Someone has this concept of “bumping up” in respect to collaboration and space allocation. Essentially, if you put people together, say, in an office, then chances are they’re going to talk to each other, share ideas (hopefully), and improve their practice, in the case of schools. Two heads are always better than one, yes?
I’ve been getting oriented to my new school for the last couple of days. While this is not my first orientation, it somehow feels the most exhausting, but I think that’s attributable to other major life events that are happening to me. I have what might be the best room I’ve ever been fortunate to teach in. In my life. Seriously. See the picture for yourself.
Today, I sat at a desk, sketching a layout, daydreaming out the window, thinking about what it is going to be like to be energized by young people. I lost all track of time. My room is on the fifth floor; it’s a reward: you climb to the top and you get to sit and talk about ideas, about reading, about writing, in what I hope to create as a warm, welcoming space.
But not today. I am so very tired that I feel my creative juices are drained. I need to recharge, go out in nature, perhaps, or just check into a hotel for a day or so and re-energize before it’s go time.
In my haste to leave my former position, I think I took something for granted (I love reflection–it’s how I actually learn stuff): I had fantastic, brilliant colleagues, who were so generous with their knowledge, so supportive, so…I don’t know, awesome in many respects. Many were the teachers I strive to be. And in the design of the school, we bumped up against each other.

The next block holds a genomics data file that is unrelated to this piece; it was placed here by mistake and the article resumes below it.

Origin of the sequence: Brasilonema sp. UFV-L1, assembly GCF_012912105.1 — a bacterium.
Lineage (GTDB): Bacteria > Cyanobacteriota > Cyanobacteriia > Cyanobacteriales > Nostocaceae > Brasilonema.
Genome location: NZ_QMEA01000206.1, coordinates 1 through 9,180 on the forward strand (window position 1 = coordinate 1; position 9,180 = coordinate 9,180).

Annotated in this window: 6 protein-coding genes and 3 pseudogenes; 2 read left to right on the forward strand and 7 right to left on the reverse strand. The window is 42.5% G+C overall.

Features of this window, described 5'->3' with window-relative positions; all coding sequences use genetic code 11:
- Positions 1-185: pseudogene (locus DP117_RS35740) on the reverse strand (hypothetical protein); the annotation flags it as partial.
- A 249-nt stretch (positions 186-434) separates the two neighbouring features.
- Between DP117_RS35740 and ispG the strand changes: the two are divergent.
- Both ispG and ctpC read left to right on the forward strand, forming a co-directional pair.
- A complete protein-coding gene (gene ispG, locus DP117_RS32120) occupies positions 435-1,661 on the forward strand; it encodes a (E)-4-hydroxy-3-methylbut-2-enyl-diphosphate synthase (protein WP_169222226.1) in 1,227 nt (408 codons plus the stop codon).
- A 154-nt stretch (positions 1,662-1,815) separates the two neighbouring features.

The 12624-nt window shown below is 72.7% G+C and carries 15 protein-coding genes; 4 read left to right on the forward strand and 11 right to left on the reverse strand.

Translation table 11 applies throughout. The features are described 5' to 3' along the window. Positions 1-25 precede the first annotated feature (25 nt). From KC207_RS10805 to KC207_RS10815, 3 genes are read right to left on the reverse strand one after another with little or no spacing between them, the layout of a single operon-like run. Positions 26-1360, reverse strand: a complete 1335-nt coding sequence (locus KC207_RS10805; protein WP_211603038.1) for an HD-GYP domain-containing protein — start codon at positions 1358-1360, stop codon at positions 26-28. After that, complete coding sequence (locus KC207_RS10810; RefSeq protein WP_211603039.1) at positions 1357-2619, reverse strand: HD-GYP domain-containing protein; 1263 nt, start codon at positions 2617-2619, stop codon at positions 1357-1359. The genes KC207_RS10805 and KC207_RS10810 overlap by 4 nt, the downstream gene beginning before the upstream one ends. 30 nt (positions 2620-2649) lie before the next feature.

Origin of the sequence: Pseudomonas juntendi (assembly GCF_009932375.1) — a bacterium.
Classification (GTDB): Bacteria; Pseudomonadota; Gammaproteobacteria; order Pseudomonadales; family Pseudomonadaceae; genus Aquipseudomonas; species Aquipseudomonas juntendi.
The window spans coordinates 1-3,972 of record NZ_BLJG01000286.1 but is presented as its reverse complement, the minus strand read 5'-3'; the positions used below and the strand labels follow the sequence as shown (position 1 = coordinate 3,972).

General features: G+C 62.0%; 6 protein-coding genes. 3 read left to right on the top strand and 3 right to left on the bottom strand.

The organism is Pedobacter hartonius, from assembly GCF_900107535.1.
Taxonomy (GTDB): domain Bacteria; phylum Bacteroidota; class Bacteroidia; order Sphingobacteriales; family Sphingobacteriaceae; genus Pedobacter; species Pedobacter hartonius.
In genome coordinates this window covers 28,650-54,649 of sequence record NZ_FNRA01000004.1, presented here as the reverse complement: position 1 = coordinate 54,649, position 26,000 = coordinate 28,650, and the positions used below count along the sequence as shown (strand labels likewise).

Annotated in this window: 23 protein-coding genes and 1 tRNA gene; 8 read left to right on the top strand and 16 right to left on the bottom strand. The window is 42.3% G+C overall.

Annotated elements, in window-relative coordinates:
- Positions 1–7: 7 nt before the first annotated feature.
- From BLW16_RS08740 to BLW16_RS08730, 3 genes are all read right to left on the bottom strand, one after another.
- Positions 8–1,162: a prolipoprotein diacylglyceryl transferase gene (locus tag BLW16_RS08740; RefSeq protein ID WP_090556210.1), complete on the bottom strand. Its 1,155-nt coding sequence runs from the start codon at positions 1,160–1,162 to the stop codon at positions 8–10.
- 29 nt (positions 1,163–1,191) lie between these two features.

All the time.
If I was thinking of a way to teach vocabulary, I could just wheel around in my chair and ask my colleague. Or, I could walk around our shared space and discuss a short story, or a literary device, how to teach something…with all of us in close proximity, there was a frequent, steady supply of discussion about practice.
My new place also stresses collaboration, and I’m excited to work with my new colleagues. The opportunities for bumping up, though, will be quite different. The school is so spread out and teachers spend most of their time in their classrooms. What I think–and I’ve only been there for a couple of days, so I’m still in the discovery phase–is that time together becomes much more rushed and intentional, more of the interactions are done via technology. That’s just my sense. There are shared spaces, within the school, though, so I’ll be curious to understand how they’re used.
What I began to understand much more saliently, though, was how much of what I learned about practice came, again, during those unstructured moments that bumping up afforded us all. Now, with the possibility of letting my classroom become my primary space (and I know that I’m not going to be gung-ho for running out of the building once it gets colder), I have to be much more intentional about interactions. I don’t want to be that teacher who just closes her door and teaches. I’ve come too far and have too much respect for how improved my teaching becomes from working with others.
I just want to take a minute to slow clap for my progress as an educator. Again, ten years ago, I never would have been able to say that.
I had that instance, today, though, where I wished MK was there to lift my spirits, suggest a great poem to teach, laugh…bump up.